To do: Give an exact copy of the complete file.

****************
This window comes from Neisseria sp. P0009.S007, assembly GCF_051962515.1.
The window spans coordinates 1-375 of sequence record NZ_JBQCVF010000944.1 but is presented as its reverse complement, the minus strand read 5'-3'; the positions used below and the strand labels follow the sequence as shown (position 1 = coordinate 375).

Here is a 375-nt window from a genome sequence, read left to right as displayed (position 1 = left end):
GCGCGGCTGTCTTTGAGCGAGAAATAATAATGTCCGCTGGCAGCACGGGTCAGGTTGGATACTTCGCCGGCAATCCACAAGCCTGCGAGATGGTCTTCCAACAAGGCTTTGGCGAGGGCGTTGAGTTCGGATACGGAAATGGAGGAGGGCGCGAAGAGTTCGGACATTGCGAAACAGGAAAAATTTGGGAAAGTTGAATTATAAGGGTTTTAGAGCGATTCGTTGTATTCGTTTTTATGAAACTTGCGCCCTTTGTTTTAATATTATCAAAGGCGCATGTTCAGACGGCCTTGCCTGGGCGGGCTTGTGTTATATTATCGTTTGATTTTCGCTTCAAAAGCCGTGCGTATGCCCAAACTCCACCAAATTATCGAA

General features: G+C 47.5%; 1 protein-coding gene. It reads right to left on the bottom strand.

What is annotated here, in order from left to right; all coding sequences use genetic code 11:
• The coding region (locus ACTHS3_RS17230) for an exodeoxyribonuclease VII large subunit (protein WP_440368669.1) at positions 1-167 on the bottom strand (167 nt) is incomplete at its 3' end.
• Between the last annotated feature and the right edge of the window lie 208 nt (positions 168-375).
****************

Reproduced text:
This window comes from Neisseria sp. P0009.S007, assembly GCF_051962515.1.
The window spans coordinates 1-375 of sequence record NZ_JBQCVF010000944.1 but is presented as its reverse complement, the minus strand read 5'-3'; the positions used below and the strand labels follow the sequence as shown (position 1 = coordinate 375).

Here is a 375-nt window from a genome sequence, read left to right as displayed (position 1 = left end):
GCGCGGCTGTCTTTGAGCGAGAAATAATAATGTCCGCTGGCAGCACGGGTCAGGTTGGATACTTCGCCGGCAATCCACAAGCCTGCGAGATGGTCTTCCAACAAGGCTTTGGCGAGGGCGTTGAGTTCGGATACGGAAATGGAGGAGGGCGCGAAGAGTTCGGACATTGCGAAACAGGAAAAATTTGGGAAAGTTGAATTATAAGGGTTTTAGAGCGATTCGTTGTATTCGTTTTTATGAAACTTGCGCCCTTTGTTTTAATATTATCAAAGGCGCATGTTCAGACGGCCTTGCCTGGGCGGGCTTGTGTTATATTATCGTTTGATTTTCGCTTCAAAAGCCGTGCGTATGCCCAAACTCCACCAAATTATCGAA

General features: G+C 47.5%; 1 protein-coding gene. It reads right to left on the bottom strand.

What is annotated here, in order from left to right; all coding sequences use genetic code 11:
• The coding region (locus ACTHS3_RS17230) for an exodeoxyribonuclease VII large subunit (protein WP_440368669.1) at positions 1-167 on the bottom strand (167 nt) is incomplete at its 3' end.
• Between the last annotated feature and the right edge of the window lie 208 nt (positions 168-375).